The Oberlin Review

Comprehensive Evaluation Essential For Academic Success

Daphne John, Bill Quillen, and Ross Peacock

March 30, 2018

Filed under Letters to the Editors, OPINIONS

To the Editors: Every 10 years, Oberlin College is formally reviewed by our accreditor, The Higher Learning Commission. A successful review is necessary to award accredited degrees, thereby demonstrating quality and maintaining good standing with the U.S. Department of Education and Oberlin’s eligibility for federal financial aid funds. The HLC reviews Oberlin as a single institution and assesses formal educational activities, governance and administration, financial integrity, student services and resources, academic achievement, organizational effectiveness, and relationships with outside constituencies. A team of faculty and administrators has been preparing for the actual site visit on Oct. 15, 2018 conducted by a...

Publication of Numerous Articles Attempts to Censor Conversation

Jonathan Karpatkin

March 30, 2018

Filed under Letters to the Editors, OPINIONS

To the Editors: By publishing no fewer than three responses to Jacob Britton’s letter on AR-15s, The Oberlin Review showed that its interest is not in dialogue but in punishment for holding dissenting opinions. The commentary by the two editors of the Review in particular is built on straw horses and unfinished arguments. When Roman Broszkowski and Julia Peterson write about grenades, they twist Britton’s argument. They jump from arguing about the individual right to bear arms as established by District of Columbia v. Heller to attacking the stance that all weapons should be legal, a stance which Britton does not take. Grenades aren’t firearms, nor AR-15s, nor have they been used prolifically in mass violence. Bri...

Britton’s Argument Collapses Under Scrutiny

Jade Schiff

March 9, 2018

Filed under Letters to the Editors, OPINIONS

Editorial To the Editors: Jacob Britton’s argument about the Founding Fathers and AR-15s is bold and contrarian, and I admire him for having the courage of his convictions. However, his argument does not stand up logically or empirically. At a time when American politics is infected from the top down by disdain for truth and reason, such deficiencies cannot go unanswered. Britton writes: “The Supreme Court interprets original Constitutional amendments in the historical context of the Founders.” This statement conflates the two dominant modes of judicial interpretation: originalism and contextualism. According to the first, what matters is the intent the Founders. According to the second, interpretation is determi...

Founding Fathers Would Approve of AR-15 Sales

Jacob Britton

March 2, 2018

Filed under Letters to the Editors, OPINIONS

To the Editors: This letter is a response to the op-ed by Booker C. Peek regarding AR-15s and Constitutional law (“Constitution Does Not Automatically Permit AR-15s,” The Oberlin Review, Feb. 23, 2018). Toward the beginning of their case, Peek briefly reflects on the tragic mass shooting in Florida. As someone who was born and raised in Florida, I certainly share my condolences with the families of the victims, and I understand why many people are pushing for gun legislation and Constitutional amendments on assault weapons. As a person who shares Peek’s sympathy for the victims of mass shootings, I think it is important to also use those feelings to properly assess solutions while preserving Constitutional law. K...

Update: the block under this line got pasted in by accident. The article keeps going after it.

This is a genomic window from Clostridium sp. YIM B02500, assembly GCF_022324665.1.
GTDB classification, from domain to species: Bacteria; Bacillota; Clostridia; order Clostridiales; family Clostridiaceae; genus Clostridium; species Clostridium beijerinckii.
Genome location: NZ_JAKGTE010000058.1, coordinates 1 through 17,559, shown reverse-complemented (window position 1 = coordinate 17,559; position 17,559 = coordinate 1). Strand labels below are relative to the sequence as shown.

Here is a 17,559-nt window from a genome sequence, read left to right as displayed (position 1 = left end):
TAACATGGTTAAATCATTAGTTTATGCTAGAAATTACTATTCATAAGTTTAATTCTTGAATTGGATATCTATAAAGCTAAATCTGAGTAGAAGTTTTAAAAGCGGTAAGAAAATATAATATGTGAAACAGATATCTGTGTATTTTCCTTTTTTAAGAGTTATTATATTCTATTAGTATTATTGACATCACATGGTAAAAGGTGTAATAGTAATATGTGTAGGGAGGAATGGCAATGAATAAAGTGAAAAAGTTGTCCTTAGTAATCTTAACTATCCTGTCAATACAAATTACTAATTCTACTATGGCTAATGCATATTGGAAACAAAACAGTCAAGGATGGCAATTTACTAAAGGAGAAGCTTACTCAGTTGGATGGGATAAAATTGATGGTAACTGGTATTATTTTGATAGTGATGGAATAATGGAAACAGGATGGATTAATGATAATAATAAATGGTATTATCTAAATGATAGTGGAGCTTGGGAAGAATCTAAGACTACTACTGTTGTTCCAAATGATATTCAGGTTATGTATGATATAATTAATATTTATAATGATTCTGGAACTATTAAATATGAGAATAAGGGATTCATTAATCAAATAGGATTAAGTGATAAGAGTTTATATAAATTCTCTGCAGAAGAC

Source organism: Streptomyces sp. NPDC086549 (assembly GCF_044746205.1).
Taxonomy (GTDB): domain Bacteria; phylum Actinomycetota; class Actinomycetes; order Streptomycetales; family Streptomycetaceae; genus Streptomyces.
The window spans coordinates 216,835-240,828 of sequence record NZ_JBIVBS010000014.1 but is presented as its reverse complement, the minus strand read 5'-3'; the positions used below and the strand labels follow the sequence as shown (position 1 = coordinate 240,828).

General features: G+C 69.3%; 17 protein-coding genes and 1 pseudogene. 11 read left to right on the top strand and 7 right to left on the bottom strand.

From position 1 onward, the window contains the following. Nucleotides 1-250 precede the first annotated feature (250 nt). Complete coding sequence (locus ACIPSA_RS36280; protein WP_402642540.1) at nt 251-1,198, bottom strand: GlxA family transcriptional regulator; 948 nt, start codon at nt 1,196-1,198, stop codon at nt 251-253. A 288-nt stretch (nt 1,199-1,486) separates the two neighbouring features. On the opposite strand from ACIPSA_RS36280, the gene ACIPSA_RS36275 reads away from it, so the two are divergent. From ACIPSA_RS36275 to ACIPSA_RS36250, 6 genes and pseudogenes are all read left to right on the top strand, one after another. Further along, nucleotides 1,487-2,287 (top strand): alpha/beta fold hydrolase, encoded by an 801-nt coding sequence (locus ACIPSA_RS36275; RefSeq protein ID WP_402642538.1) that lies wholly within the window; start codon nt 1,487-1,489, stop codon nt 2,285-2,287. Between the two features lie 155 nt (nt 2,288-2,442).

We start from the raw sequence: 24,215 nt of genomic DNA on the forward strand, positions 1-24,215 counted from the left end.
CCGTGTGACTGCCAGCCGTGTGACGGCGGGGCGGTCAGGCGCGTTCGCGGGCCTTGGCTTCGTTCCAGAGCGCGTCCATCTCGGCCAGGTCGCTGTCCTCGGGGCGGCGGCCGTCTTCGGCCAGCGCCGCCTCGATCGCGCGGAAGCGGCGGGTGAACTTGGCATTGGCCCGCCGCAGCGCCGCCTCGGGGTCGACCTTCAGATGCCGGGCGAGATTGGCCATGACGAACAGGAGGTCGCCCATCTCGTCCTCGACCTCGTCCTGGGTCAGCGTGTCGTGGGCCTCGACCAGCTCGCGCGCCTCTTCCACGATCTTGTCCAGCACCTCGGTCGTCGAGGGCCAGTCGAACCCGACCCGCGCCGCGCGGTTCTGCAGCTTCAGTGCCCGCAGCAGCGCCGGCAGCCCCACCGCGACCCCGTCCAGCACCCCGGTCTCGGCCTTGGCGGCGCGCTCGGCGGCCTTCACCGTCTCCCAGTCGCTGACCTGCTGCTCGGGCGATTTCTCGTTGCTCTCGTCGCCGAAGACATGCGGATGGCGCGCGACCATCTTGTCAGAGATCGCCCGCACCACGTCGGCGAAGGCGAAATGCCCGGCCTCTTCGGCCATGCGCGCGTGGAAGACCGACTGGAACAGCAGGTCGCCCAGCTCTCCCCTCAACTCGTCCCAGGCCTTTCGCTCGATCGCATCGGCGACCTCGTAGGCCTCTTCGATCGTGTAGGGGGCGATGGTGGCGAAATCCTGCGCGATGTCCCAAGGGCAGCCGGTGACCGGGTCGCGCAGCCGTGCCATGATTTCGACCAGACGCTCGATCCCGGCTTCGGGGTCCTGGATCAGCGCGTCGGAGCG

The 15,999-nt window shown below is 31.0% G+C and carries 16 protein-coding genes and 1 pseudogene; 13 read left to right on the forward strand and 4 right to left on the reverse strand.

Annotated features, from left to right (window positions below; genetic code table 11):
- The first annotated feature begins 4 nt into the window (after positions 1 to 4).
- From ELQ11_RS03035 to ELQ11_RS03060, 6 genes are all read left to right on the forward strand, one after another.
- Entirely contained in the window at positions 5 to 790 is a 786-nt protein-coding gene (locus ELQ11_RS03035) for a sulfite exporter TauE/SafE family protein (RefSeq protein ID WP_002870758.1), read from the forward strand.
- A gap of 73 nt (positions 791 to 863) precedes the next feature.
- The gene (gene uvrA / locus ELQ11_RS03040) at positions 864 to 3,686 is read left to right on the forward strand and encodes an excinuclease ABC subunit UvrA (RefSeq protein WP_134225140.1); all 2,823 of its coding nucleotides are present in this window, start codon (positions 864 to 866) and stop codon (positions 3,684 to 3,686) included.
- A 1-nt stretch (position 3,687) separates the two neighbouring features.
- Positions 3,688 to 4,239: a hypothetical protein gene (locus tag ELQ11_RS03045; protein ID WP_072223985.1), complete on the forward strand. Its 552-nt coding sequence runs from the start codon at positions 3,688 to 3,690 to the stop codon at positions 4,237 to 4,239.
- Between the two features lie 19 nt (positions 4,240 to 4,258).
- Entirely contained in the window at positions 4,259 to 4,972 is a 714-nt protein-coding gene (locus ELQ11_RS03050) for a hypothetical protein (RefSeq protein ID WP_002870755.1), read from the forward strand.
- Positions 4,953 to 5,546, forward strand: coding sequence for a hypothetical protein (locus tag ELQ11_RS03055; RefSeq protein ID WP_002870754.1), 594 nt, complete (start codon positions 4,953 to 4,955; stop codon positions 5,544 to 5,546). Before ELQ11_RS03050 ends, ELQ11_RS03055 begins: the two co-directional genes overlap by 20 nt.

Constitution Does Not Automatically Permit AR-15s

Booker C. Peek

February 23, 2018

Filed under Letters to the Editors, OPINIONS

To the Editors: The AR-15 must be banned. Like the M-16 used in Vietnam by our military, the AR-15 was designed to kill as many enemy soldiers as possible with the greatest ease and efficiency. Some argued fiercely in the ’60s that the AR-15 should have been our weapon of choice on the battlefield, not the M-16. Today, the M-16 is not available to the public, but the AR-15 is. It has been the ideal weapon for mass killings and was used in Florida a week ago to slaughter 17 of the brightest lights for our future: those high-school students and young teachers just moments before their school day was to end. Instead, their lives ended. In 2008, the late U.S. Supreme Court Justice Antonin Scalia, the most revered co...

Interaction Outside Classroom Not Always Abusive

Louise Edwards

February 16, 2018

Filed under Letters to the Editors, OPINIONS

To the Editors: On Feb. 9, 2018, The Oberlin Review published Emily Clarke’s Letter to the Editors (“Matambo’s Mentorship Lacked Boundaries”), which describes interactions that Clarke had with former professor of Creative Writing Bernard Farai Matambo. Matambo recently resigned from Oberlin College due to sexual misconduct allegations. From Clarke’s perspective, the interactions described in the letter made their student-teacher relationship “insidious.” I understand that all of Matambo’s students had different experiences with him; however, to me, the actions described in the third paragraph of Clarke’s letter do not seem like boundaries crossed, with the exception of showing up to Clarke’s house at 1...